Vulnerable and poor people are the most affected by climate change.
Women make up 70 percent of poor people, and climate change is only expected to magnify existing patterns of gender disadvantage.
According to the United Nations Development Programme (UNDP), women spend more than 10 million ‘person-years’ carrying water from remote sources each year.
Yet women earn only 10 percent of the world’s income and own less than two percent of property.
As climate conditions change, women will be left with even less time available to take up income-generating activities and diversify their livelihood strategies.
CARE International's climate change strategy is geared towards the empowerment of poor and marginalized communities where CARE works, especially women vulnerable to the impacts of climate change.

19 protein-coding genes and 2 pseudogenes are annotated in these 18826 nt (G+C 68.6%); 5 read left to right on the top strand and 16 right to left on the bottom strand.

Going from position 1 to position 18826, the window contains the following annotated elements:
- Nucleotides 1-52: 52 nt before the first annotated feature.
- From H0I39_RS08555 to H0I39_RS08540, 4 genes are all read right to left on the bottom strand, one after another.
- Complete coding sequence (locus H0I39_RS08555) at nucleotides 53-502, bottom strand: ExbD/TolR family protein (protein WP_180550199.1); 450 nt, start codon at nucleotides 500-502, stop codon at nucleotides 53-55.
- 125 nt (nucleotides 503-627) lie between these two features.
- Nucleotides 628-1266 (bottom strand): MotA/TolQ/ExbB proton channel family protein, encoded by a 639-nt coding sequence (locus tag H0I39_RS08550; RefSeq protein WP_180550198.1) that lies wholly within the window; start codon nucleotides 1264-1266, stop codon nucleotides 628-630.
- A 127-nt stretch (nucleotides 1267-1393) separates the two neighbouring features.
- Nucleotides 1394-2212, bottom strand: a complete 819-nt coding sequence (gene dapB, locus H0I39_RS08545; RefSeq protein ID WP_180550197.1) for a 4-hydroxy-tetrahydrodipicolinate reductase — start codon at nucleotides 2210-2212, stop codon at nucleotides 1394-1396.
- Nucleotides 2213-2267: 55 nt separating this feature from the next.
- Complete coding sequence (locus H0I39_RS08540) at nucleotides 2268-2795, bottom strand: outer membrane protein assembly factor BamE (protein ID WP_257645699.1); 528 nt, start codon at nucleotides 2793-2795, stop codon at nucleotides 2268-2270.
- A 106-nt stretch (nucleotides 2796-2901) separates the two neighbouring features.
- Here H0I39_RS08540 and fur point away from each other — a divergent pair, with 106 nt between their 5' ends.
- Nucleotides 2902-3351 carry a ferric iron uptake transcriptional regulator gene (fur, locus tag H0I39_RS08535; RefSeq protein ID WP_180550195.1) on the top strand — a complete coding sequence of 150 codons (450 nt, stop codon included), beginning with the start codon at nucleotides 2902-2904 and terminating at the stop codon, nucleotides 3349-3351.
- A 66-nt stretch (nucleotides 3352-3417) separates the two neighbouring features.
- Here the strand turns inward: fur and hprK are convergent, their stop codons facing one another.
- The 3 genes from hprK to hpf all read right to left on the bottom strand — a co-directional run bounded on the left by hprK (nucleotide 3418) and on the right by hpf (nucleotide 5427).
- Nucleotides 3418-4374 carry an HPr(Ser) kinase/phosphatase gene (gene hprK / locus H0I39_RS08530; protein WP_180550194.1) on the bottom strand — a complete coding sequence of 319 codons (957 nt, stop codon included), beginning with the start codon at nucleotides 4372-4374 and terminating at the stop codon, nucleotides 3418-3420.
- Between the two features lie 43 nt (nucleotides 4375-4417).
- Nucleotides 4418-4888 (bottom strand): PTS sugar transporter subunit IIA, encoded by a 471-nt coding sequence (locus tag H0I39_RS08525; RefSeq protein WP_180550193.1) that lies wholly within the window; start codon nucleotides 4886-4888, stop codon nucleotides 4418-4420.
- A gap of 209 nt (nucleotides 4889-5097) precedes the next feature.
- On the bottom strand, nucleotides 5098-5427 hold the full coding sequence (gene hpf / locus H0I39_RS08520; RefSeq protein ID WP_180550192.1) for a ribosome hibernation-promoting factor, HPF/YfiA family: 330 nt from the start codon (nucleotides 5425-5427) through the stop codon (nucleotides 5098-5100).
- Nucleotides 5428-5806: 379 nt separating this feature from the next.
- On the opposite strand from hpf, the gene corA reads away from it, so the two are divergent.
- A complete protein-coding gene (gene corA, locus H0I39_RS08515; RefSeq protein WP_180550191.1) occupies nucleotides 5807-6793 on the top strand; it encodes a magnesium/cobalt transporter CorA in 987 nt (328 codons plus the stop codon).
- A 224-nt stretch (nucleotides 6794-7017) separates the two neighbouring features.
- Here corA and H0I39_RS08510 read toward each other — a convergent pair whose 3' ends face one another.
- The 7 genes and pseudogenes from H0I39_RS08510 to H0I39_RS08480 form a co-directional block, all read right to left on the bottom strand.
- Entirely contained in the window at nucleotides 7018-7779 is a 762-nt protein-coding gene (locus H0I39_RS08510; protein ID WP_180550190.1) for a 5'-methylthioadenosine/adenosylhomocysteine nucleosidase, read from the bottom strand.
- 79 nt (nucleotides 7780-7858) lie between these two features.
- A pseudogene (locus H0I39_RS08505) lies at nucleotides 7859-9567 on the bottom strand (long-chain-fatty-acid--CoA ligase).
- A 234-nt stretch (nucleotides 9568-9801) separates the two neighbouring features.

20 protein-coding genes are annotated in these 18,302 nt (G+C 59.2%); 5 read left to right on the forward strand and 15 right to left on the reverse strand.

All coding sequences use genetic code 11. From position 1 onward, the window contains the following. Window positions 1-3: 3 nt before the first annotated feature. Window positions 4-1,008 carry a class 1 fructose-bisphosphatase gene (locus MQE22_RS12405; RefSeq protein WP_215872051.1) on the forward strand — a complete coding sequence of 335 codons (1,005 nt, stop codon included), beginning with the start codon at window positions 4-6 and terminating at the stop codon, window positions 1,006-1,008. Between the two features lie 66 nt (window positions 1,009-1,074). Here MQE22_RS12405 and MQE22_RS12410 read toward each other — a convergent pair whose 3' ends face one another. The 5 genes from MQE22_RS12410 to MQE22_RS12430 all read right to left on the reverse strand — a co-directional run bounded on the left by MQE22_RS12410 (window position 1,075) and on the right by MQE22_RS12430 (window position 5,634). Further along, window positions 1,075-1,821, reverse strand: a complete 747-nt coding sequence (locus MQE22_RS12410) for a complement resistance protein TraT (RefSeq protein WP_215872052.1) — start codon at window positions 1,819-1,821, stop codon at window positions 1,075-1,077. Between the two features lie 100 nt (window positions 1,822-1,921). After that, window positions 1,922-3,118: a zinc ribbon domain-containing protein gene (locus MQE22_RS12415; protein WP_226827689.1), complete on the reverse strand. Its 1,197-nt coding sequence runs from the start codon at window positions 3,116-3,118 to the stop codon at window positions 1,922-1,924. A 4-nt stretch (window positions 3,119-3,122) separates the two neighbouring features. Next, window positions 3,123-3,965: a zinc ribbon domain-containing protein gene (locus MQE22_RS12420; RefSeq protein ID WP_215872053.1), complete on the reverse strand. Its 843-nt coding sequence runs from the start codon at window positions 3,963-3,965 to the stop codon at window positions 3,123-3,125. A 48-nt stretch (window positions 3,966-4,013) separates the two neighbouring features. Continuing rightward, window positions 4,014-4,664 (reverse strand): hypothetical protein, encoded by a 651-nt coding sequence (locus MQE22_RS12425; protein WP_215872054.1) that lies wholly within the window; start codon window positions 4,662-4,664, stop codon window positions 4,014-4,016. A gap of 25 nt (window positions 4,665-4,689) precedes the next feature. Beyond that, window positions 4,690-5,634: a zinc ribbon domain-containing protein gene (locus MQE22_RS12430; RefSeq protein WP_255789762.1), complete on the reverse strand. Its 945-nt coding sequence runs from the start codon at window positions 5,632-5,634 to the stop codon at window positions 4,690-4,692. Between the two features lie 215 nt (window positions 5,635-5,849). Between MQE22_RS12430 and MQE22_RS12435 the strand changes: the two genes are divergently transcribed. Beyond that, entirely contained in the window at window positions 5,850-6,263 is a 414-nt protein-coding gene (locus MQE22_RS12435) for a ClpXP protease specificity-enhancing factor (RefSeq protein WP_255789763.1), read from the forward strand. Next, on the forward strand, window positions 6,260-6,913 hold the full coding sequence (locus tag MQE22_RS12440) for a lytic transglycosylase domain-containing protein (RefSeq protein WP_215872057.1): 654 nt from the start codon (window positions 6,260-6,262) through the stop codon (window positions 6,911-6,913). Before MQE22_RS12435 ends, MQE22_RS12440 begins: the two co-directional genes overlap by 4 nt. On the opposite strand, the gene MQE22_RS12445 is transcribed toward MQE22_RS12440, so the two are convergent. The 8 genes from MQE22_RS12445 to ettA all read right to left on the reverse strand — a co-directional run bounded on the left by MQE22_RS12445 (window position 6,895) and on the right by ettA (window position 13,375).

For example, in the drought-prone, pastoralist area of Borana zone in Ethiopia, CARE has rehabilitated traditional wells and constructed water infrastructure such as hand dug wells to help store water, so that women do not have to spend so much time finding water and can spend that time instead on income generating/productive activities.
This has given women more options for coping when confronted by increasingly unpredictable rainfall, and for long-term adaptation if trends continue.
Take a look at our gallery of images showing the faces of the women we work with and the landscapes in which they operate.
Photos in the slideshow © CARE / Sylvia Pecio / Stuart Dunn / Tamara Plush